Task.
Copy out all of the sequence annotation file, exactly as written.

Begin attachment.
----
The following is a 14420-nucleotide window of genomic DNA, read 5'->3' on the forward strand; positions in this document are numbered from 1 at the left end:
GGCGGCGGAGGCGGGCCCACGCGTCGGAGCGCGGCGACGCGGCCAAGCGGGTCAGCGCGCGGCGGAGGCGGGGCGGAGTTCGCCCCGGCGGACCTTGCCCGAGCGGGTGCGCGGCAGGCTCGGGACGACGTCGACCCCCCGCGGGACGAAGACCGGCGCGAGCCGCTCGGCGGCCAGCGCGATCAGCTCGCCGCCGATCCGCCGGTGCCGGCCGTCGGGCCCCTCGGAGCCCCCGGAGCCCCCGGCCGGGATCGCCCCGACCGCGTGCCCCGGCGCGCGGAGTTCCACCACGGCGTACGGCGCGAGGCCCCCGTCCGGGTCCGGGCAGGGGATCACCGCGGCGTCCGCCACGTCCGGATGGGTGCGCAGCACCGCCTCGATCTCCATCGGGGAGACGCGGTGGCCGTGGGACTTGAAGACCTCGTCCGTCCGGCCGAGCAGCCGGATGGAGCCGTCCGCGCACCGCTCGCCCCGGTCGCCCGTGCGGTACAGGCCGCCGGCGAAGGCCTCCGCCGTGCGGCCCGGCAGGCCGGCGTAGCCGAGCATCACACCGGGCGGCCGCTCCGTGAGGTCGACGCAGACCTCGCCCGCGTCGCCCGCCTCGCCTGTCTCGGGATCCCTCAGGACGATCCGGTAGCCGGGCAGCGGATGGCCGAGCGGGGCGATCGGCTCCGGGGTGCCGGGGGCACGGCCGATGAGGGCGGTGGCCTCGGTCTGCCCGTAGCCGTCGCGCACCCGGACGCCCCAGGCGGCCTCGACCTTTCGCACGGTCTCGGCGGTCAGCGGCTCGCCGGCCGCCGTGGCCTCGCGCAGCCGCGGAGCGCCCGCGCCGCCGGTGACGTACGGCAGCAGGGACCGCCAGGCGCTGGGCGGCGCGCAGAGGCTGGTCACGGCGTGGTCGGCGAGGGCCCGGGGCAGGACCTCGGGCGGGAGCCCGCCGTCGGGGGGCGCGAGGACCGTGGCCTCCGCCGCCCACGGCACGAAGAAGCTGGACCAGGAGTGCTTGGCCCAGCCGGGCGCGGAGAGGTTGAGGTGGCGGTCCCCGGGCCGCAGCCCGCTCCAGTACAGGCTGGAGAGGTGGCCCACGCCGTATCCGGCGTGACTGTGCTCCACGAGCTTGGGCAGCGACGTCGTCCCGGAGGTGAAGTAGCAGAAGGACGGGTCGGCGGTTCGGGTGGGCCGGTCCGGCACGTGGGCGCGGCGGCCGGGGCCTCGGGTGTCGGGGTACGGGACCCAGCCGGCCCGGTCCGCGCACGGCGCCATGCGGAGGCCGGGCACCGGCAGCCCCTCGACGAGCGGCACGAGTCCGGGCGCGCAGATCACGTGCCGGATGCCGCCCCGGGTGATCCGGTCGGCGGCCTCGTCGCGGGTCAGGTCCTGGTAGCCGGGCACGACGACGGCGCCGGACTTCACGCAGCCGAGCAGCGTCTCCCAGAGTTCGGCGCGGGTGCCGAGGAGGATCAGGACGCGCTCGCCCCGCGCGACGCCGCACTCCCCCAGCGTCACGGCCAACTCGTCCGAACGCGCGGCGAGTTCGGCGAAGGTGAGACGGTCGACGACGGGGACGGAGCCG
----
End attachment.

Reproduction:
The following is a 14420-nucleotide window of genomic DNA, read 5'->3' on the forward strand; positions in this document are numbered from 1 at the left end:
GGCGGCGGAGGCGGGCCCACGCGTCGGAGCGCGGCGACGCGGCCAAGCGGGTCAGCGCGCGGCGGAGGCGGGGCGGAGTTCGCCCCGGCGGACCTTGCCCGAGCGGGTGCGCGGCAGGCTCGGGACGACGTCGACCCCCCGCGGGACGAAGACCGGCGCGAGCCGCTCGGCGGCCAGCGCGATCAGCTCGCCGCCGATCCGCCGGTGCCGGCCGTCGGGCCCCTCGGAGCCCCCGGAGCCCCCGGCCGGGATCGCCCCGACCGCGTGCCCCGGCGCGCGGAGTTCCACCACGGCGTACGGCGCGAGGCCCCCGTCCGGGTCCGGGCAGGGGATCACCGCGGCGTCCGCCACGTCCGGATGGGTGCGCAGCACCGCCTCGATCTCCATCGGGGAGACGCGGTGGCCGTGGGACTTGAAGACCTCGTCCGTCCGGCCGAGCAGCCGGATGGAGCCGTCCGCGCACCGCTCGCCCCGGTCGCCCGTGCGGTACAGGCCGCCGGCGAAGGCCTCCGCCGTGCGGCCCGGCAGGCCGGCGTAGCCGAGCATCACACCGGGCGGCCGCTCCGTGAGGTCGACGCAGACCTCGCCCGCGTCGCCCGCCTCGCCTGTCTCGGGATCCCTCAGGACGATCCGGTAGCCGGGCAGCGGATGGCCGAGCGGGGCGATCGGCTCCGGGGTGCCGGGGGCACGGCCGATGAGGGCGGTGGCCTCGGTCTGCCCGTAGCCGTCGCGCACCCGGACGCCCCAGGCGGCCTCGACCTTTCGCACGGTCTCGGCGGTCAGCGGCTCGCCGGCCGCCGTGGCCTCGCGCAGCCGCGGAGCGCCCGCGCCGCCGGTGACGTACGGCAGCAGGGACCGCCAGGCGCTGGGCGGCGCGCAGAGGCTGGTCACGGCGTGGTCGGCGAGGGCCCGGGGCAGGACCTCGGGCGGGAGCCCGCCGTCGGGGGGCGCGAGGACCGTGGCCTCCGCCGCCCACGGCACGAAGAAGCTGGACCAGGAGTGCTTGGCCCAGCCGGGCGCGGAGAGGTTGAGGTGGCGGTCCCCGGGCCGCAGCCCGCTCCAGTACAGGCTGGAGAGGTGGCCCACGCCGTATCCGGCGTGACTGTGCTCCACGAGCTTGGGCAGCGACGTCGTCCCGGAGGTGAAGTAGCAGAAGGACGGGTCGGCGGTTCGGGTGGGCCGGTCCGGCACGTGGGCGCGGCGGCCGGGGCCTCGGGTGTCGGGGTACGGGACCCAGCCGGCCCGGTCCGCGCACGGCGCCATGCGGAGGCCGGGCACCGGCAGCCCCTCGACGAGCGGCACGAGTCCGGGCGCGCAGATCACGTGCCGGATGCCGCCCCGGGTGATCCGGTCGGCGGCCTCGTCGCGGGTCAGGTCCTGGTAGCCGGGCACGACGACGGCGCCGGACTTCACGCAGCCGAGCAGCGTCTCCCAGAGTTCGGCGCGGGTGCCGAGGAGGATCAGGACGCGCTCGCCCCGCGCGACGCCGCACTCCCCCAGCGTCACGGCCAACTCGTCCGAACGCGCGGCGAGTTCGGCGAAGGTGAGACGGTCGACGACGGGGACGGAGCCG